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The recovery continues following this month's devastating earthquake in Ecuador. Global relief organizations have crews on the ground to provide assistance. We talk with a relief workers from Georgia-based MAP International about how they are helping and what more there is to be done.

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The growing need for teachers in Georgia has led the Savannah-Chatham school district to rely on an often overlooked education program.  Alternative Pathways to Teaching allows anyone with a bachelor’s degree to earn a teaching certificate while serving as an interim teacher. The program has ushered in hundreds of new teachers to the Savannah school system.

MAP International

A 7.8 magnitude earthquake left hundreds dead and thousands homeless in Ecuador. Global relief organizations are on the ground there to provide assistance. One of them is Georgia-based MAP International.  We talk with MAP President and CEO Steve Stirling and Stella Losado, the group's community health specialist.

Sean Powers / On Second Thought

This month marks the 400th anniversary of William Shakespeare’s death. Over the weekend, students at Emory  University in Atlanta paid tribute to the playwright with a 12-hour celebration of his work. GPB’s Sean Powers got a front row seat at some of the performances.

Trevor Young / GPB

It's been a long day at Stone Mountain Park, where hundreds of protestors showed up to counter a Confederate rally being held there. 

The conflict started mid-morning as groups like Rise Up Georgia surrounded the park, leaving their cars blocking the main entrance. 

A long line of stopped vehicles kept park-goers from getting anywhere near the entrance, as Rise Up protestors demonstrated with chants and signs by the ticket counters. After about an hour, they returned to their cars to enter the park.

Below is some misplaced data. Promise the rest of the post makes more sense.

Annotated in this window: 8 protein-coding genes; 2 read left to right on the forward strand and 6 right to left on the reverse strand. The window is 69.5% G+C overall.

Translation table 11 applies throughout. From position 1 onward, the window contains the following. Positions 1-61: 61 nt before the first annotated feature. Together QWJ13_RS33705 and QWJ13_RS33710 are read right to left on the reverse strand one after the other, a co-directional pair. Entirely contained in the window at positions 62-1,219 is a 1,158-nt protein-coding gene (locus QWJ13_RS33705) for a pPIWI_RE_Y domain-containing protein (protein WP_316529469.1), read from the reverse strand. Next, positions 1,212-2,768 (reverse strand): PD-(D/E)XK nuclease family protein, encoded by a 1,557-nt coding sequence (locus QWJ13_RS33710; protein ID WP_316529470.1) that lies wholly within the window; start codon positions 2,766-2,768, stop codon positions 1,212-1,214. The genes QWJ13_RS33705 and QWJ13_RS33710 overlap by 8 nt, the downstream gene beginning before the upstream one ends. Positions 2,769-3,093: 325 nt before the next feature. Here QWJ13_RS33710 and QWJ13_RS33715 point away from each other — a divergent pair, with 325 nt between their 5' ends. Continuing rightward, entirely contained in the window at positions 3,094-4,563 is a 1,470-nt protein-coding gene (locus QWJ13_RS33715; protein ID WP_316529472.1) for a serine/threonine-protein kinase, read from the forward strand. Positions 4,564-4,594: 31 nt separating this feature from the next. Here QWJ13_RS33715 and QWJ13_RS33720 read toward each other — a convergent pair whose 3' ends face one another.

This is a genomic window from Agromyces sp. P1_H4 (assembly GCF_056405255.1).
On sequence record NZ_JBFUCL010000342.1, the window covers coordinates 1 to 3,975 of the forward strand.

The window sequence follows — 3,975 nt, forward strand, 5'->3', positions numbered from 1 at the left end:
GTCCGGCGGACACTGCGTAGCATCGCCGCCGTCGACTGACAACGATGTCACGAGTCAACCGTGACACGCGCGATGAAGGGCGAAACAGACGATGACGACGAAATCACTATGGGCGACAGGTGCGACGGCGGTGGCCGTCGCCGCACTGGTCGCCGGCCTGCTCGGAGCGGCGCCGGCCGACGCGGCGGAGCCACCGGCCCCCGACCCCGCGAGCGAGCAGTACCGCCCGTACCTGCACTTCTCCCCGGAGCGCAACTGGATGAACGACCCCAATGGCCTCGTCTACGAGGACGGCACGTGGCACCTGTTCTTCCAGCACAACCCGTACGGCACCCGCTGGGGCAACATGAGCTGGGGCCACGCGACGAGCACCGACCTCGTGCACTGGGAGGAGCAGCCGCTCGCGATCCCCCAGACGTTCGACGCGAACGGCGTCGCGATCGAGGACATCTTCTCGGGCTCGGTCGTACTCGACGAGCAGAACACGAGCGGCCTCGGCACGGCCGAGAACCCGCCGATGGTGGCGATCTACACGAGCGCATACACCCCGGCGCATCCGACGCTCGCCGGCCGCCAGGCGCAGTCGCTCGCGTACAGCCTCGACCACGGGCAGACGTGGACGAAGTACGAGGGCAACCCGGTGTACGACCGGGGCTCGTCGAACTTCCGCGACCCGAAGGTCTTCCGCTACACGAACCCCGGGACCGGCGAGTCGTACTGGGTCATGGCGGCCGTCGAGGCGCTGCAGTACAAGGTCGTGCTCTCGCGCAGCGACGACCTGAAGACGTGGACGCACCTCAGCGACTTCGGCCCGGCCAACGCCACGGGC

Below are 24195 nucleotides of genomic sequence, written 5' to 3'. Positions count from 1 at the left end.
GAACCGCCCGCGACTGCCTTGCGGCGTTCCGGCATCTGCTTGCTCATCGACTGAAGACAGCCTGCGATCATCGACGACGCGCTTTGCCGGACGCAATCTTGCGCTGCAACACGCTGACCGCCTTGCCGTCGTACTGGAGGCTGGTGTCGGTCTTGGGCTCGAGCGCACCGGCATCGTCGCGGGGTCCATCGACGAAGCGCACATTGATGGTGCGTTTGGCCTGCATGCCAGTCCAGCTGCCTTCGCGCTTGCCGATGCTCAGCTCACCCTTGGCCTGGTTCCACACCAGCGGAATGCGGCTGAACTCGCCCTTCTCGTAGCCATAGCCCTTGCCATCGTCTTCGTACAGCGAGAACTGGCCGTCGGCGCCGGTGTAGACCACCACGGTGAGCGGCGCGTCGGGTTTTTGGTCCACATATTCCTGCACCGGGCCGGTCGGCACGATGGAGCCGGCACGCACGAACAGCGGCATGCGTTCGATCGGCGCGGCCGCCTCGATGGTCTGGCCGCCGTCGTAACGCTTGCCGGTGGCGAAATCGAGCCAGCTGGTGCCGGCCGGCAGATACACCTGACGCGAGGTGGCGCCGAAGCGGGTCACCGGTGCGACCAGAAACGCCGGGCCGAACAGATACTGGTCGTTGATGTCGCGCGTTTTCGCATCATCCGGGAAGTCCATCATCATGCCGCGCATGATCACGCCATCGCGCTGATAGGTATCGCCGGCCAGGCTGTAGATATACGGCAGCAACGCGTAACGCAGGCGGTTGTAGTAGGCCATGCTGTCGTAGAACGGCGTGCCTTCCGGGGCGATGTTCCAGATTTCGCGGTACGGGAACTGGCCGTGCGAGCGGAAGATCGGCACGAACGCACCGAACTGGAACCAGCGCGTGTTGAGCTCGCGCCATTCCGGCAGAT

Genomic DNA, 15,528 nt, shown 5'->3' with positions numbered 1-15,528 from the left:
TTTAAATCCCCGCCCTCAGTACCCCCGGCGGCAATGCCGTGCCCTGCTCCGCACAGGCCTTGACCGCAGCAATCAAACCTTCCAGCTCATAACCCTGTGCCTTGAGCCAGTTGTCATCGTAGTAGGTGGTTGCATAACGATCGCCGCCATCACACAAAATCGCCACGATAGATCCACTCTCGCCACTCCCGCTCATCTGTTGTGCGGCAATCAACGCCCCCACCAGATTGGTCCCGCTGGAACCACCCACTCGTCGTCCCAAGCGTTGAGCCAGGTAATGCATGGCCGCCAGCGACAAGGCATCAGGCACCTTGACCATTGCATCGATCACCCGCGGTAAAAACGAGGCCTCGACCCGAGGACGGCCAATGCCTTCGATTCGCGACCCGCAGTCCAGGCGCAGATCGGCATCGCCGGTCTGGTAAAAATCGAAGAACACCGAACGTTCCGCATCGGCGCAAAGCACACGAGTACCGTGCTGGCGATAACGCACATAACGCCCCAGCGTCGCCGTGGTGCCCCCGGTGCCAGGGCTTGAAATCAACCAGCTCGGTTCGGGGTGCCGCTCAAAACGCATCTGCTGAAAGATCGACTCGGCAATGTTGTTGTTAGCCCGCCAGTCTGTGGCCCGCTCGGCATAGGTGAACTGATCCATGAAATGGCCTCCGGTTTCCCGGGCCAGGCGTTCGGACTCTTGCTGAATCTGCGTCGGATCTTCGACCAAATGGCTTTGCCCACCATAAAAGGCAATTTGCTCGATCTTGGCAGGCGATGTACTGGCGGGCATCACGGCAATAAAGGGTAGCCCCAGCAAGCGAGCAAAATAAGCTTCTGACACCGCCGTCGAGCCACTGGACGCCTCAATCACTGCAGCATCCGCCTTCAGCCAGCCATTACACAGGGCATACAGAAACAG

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We’re are joined by our Friday panel in The Breakroom to dissect the week’s news, including the benefits of listening to live music and the issue of corporal punishment in the Georgia school system. The Breakroom gang also discusses the  infamous pepper spray incident at UC Davis and why satirical news outlet The Onion has become so successful over the years.

Joining us in the Breakroom this week are:

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This Saturday, several white power groups will descend on Stone Mountain, Georgia to hold a joint rally. The event has garnered attention from anti-white power groups, who will also be attending the rally in protest. And in Rome,  The National Nazi Party will hold their annual meeting on the same night. The groups then plan to meet up in Paulding County where a cross burning has been advertised.

Atlanta Journal-Constitution watchdog reporter Chris Joyner joins us to discuss the two different events and whether Georgia has become a hot-bed for white nationalist groups. 

Sixty years ago, a pair of blue suede shoes touched down in Georgia.  Savannah played host to Elvis Presley's first concert in that city in June 1956.  The concert hall was packed with fans, mostly teenagers.  One of those was 14-year-old Dee Sutlive, who was covering the show for the Savannah Morning News.

The Jepson Center for the Arts has rare images of Elvis Presley at age 21 on display through October 2. 

Robert Shaw: Man of Many Voices